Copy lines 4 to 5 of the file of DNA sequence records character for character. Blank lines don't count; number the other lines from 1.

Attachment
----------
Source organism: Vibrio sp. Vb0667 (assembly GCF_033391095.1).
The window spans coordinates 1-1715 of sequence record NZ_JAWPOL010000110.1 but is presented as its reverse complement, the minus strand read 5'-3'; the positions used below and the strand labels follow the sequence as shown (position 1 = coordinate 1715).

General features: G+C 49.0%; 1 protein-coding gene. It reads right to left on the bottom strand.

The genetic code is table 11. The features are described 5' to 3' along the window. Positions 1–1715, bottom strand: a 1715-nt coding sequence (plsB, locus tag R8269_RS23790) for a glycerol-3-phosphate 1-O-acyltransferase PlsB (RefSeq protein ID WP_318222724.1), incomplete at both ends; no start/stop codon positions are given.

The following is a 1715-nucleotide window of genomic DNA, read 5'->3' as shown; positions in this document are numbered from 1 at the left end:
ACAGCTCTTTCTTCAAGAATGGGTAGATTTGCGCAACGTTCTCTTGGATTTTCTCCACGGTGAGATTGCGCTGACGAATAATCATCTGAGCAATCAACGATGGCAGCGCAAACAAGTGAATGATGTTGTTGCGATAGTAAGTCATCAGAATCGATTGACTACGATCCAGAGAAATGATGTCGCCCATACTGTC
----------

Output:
The genetic code is table 11. The features are described 5' to 3' along the window. Positions 1–1715, bottom strand: a 1715-nt coding sequence (plsB, locus tag R8269_RS23790) for a glycerol-3-phosphate 1-O-acyltransferase PlsB (RefSeq protein ID WP_318222724.1), incomplete at both ends; no start/stop codon positions are given.

The following is a 1715-nucleotide window of genomic DNA, read 5'->3' as shown; positions in this document are numbered from 1 at the left end: